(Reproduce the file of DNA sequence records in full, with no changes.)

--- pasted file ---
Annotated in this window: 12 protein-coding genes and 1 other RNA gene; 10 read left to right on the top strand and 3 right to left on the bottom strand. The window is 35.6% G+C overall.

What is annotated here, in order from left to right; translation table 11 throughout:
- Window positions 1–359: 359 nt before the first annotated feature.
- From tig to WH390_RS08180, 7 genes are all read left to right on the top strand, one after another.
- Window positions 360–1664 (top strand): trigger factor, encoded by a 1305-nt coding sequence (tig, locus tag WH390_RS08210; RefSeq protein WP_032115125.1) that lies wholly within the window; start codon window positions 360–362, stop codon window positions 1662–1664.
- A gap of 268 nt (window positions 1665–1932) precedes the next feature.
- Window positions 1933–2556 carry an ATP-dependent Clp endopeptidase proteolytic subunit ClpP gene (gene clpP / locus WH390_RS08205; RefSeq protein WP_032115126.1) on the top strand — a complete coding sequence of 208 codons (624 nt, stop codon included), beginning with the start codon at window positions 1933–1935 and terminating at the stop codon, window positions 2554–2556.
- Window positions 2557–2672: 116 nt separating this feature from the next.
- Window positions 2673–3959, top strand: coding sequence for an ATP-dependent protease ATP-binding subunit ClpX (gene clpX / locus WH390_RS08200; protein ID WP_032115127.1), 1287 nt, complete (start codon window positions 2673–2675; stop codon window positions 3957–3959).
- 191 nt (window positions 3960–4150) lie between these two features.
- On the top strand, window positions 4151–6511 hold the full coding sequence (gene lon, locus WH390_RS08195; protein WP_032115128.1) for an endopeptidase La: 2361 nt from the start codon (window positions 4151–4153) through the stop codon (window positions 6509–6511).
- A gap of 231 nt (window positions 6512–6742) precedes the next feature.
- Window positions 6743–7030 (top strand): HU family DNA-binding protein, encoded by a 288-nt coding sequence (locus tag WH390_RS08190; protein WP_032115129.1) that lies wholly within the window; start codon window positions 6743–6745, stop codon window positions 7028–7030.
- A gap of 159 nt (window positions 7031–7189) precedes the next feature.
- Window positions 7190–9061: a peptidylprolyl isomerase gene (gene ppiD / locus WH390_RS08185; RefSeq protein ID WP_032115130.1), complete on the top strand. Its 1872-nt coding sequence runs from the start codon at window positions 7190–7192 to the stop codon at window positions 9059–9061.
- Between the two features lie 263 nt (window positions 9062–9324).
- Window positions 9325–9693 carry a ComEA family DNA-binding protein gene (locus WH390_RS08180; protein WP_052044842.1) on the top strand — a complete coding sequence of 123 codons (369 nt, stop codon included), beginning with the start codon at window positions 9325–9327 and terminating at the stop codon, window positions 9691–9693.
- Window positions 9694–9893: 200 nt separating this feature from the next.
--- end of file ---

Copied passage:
Annotated in this window: 12 protein-coding genes and 1 other RNA gene; 10 read left to right on the top strand and 3 right to left on the bottom strand. The window is 35.6% G+C overall.

What is annotated here, in order from left to right; translation table 11 throughout:
- Window positions 1–359: 359 nt before the first annotated feature.
- From tig to WH390_RS08180, 7 genes are all read left to right on the top strand, one after another.
- Window positions 360–1664 (top strand): trigger factor, encoded by a 1305-nt coding sequence (tig, locus tag WH390_RS08210; RefSeq protein WP_032115125.1) that lies wholly within the window; start codon window positions 360–362, stop codon window positions 1662–1664.
- A gap of 268 nt (window positions 1665–1932) precedes the next feature.
- Window positions 1933–2556 carry an ATP-dependent Clp endopeptidase proteolytic subunit ClpP gene (gene clpP / locus WH390_RS08205; RefSeq protein WP_032115126.1) on the top strand — a complete coding sequence of 208 codons (624 nt, stop codon included), beginning with the start codon at window positions 1933–1935 and terminating at the stop codon, window positions 2554–2556.
- Window positions 2557–2672: 116 nt separating this feature from the next.
- Window positions 2673–3959, top strand: coding sequence for an ATP-dependent protease ATP-binding subunit ClpX (gene clpX / locus WH390_RS08200; protein ID WP_032115127.1), 1287 nt, complete (start codon window positions 2673–2675; stop codon window positions 3957–3959).
- 191 nt (window positions 3960–4150) lie between these two features.
- On the top strand, window positions 4151–6511 hold the full coding sequence (gene lon, locus WH390_RS08195; protein WP_032115128.1) for an endopeptidase La: 2361 nt from the start codon (window positions 4151–4153) through the stop codon (window positions 6509–6511).
- A gap of 231 nt (window positions 6512–6742) precedes the next feature.
- Window positions 6743–7030 (top strand): HU family DNA-binding protein, encoded by a 288-nt coding sequence (locus tag WH390_RS08190; protein WP_032115129.1) that lies wholly within the window; start codon window positions 6743–6745, stop codon window positions 7028–7030.
- A gap of 159 nt (window positions 7031–7189) precedes the next feature.
- Window positions 7190–9061: a peptidylprolyl isomerase gene (gene ppiD / locus WH390_RS08185; RefSeq protein ID WP_032115130.1), complete on the top strand. Its 1872-nt coding sequence runs from the start codon at window positions 7190–7192 to the stop codon at window positions 9059–9061.
- Between the two features lie 263 nt (window positions 9062–9324).
- Window positions 9325–9693 carry a ComEA family DNA-binding protein gene (locus WH390_RS08180; protein WP_052044842.1) on the top strand — a complete coding sequence of 123 codons (369 nt, stop codon included), beginning with the start codon at window positions 9325–9327 and terminating at the stop codon, window positions 9691–9693.
- Window positions 9694–9893: 200 nt separating this feature from the next.